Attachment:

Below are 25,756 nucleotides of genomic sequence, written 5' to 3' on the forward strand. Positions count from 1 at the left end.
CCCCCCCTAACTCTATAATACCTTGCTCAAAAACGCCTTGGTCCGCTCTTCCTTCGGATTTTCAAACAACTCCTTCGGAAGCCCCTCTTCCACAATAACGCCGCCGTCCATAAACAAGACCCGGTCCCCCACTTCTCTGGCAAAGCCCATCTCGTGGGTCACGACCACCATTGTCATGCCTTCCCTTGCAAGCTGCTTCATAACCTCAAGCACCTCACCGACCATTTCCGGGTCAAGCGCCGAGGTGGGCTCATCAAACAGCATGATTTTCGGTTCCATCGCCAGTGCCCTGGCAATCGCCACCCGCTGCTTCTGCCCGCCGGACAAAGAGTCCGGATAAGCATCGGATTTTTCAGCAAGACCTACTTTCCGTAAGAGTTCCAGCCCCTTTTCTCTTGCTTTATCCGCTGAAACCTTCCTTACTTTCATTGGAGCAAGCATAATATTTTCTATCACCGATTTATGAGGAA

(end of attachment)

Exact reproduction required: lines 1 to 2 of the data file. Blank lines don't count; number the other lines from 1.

Below are 25,756 nucleotides of genomic sequence, written 5' to 3' on the forward strand. Positions count from 1 at the left end.
CCCCCCCTAACTCTATAATACCTTGCTCAAAAACGCCTTGGTCCGCTCTTCCTTCGGATTTTCAAACAACTCCTTCGGAAGCCCCTCTTCCACAATAACGCCGCCGTCCATAAACAAGACCCGGTCCCCCACTTCTCTGGCAAAGCCCATCTCGTGGGTCACGACCACCATTGTCATGCCTTCCCTTGCAAGCTGCTTCATAACCTCAAGCACCTCACCGACCATTTCCGGGTCAAGCGCCGAGGTGGGCTCATCAAACAGCATGATTTTCGGTTCCATCGCCAGTGCCCTGGCAATCGCCACCCGCTGCTTCTGCCCGCCGGACAAAGAGTCCGGATAAGCATCGGATTTTTCAGCAAGACCTACTTTCCGTAAGAGTTCCAGCCCCTTTTCTCTTGCTTTATCCGCTGAAACCTTCCTTACTTTCATTGGAGCAAGCATAATATTTTCTATCACCGATTTATGAGGAA